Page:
About the REACH Programme
REACH is an award-winning mentoring programme that has been created in partnership with Saxton Bampfylde and the Civil Service to help support colleagues with disabilities to maximise their career potential.
Together, we aim to provide mentoring partners exclusively for Grade 6/7 (Band A) and Deputy Director (SCS1) Civil Service colleagues with either a mental health or physical disability. Each mentor is an executive level leader in their own right from outside the Civil Service, who either has a lived experience of disability or who has been involved in shifting the dial on improving development opportunities, career progression and the wider workplace environment for people with any form of disability.
I’m delighted to be supporting the REACH Programme in partnership with Saxton Bampfylde, a mentoring scheme that will help support high performing Grade 7 to Deputy Director level civil servants with disabilities.
The Civil Service has many talented people with visible or non-visible disabilities who would benefit from this scheme in developing their careers. It has been great to hear about the positive impact that the scheme has had on past participants and I wish this year’s cohort all the best in achieving their career goals.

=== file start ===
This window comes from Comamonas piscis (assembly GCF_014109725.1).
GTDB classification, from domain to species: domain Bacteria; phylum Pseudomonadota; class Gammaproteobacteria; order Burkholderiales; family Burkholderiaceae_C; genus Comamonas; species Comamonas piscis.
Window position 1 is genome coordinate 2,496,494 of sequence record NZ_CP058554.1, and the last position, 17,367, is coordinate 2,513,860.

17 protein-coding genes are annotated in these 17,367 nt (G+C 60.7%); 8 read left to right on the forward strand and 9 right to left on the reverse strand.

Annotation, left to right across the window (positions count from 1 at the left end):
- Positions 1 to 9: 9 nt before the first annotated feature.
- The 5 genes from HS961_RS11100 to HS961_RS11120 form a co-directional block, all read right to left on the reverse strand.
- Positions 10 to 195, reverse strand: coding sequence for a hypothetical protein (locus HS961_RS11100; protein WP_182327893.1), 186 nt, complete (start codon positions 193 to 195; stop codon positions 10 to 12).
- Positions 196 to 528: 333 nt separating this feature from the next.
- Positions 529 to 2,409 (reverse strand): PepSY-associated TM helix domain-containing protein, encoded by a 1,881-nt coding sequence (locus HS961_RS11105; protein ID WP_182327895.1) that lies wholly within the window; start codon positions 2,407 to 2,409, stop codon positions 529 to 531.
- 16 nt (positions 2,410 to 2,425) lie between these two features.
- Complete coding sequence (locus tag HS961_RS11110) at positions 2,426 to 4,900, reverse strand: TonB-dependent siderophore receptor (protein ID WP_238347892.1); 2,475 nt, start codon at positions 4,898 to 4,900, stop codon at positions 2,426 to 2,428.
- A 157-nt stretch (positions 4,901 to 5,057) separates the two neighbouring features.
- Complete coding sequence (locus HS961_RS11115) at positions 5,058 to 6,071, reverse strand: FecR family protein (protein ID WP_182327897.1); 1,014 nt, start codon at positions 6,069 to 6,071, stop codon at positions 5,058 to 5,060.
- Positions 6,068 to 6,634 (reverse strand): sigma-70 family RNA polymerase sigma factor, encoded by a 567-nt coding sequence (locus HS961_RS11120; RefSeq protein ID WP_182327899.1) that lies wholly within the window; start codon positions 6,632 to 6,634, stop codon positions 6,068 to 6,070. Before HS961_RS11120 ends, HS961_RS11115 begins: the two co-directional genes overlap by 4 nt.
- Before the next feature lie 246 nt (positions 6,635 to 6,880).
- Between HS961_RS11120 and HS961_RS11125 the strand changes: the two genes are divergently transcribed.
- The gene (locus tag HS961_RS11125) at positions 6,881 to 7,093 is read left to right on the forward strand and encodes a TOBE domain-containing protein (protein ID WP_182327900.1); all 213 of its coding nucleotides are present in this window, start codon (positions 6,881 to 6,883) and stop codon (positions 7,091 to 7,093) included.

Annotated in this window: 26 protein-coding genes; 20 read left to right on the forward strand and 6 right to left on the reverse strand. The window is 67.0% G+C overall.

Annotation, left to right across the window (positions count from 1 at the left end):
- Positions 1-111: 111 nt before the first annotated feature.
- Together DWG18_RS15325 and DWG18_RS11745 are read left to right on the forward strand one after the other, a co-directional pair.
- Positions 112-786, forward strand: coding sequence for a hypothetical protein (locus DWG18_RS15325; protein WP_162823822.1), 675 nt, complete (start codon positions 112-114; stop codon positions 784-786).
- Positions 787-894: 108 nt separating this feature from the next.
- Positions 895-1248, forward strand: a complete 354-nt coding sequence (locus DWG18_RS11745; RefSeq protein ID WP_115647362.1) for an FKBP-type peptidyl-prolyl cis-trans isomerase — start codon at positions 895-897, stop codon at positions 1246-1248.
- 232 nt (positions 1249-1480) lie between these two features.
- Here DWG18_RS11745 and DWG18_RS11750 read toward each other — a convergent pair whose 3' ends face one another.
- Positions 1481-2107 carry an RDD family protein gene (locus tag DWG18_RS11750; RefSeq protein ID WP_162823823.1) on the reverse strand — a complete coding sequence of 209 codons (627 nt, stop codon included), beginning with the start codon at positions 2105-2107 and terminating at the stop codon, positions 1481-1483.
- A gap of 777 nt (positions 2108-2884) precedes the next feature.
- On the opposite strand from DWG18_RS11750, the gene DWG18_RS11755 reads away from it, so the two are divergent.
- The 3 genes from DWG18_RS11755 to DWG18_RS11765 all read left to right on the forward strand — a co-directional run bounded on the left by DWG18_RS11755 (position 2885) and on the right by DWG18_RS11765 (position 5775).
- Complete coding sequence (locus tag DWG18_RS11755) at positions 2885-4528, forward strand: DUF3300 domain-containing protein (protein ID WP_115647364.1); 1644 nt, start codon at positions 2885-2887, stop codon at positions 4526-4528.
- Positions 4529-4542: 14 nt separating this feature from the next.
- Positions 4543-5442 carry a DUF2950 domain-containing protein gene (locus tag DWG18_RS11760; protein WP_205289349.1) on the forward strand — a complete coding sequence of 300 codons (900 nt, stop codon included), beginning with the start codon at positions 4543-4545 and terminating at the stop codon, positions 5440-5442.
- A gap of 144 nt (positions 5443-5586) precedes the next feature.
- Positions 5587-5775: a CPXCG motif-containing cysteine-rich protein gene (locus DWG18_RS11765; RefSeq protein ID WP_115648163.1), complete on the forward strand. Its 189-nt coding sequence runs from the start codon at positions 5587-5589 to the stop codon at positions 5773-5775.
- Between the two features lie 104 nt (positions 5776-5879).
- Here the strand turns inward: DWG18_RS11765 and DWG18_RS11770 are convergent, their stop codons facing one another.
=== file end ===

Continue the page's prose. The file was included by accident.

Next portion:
Permanent Secretary of the Department for
Digital, Culture, Media and Sport (DCMS) and
Civil Service Disability Champion
How it works
The REACH Programme is a formal mentoring scheme. The programme is designed to help support colleagues with disabilities to move to the next grade or more stretching roles within the Civil Service. It is a cross-government programme for colleagues with mental and physical disabilities of all ages from G6/7 (Band A) to Deputy Director (SCS1).
It aims to help:
- increase skills, knowledge and confidence
- develop confidence to overcome barriers
- compete on an equal footing for progression within the Civil Service
The mentoring programme will be a formal relationship between mentors and mentees. All mentors are from outside of the Civil Service and are people who really care about nurturing Civil Service colleagues with disabilities. The intention of the programme is to give colleagues with disabilities a safe forum to talk with someone who understands their situation; for mentees to share their concerns/frustrations with progressing in their career as a person with a disability and for mentors to help provide guidance and support and reflections on their own journeys as the mentees try to move to the next level in their career. We anticipate the relationship to last for 12 months with flexibility to extend this further should both parties consider this to be beneficial.
I am particularly proud of being part of a programme that exists to enable a playing field for people with disabilities to progress, to feel supported and to thrive in their careers. We have a critical role to play as leadership consultants to advance the way we approach diversity and inclusion.
Sophie Tredinnick, Partner & Consultant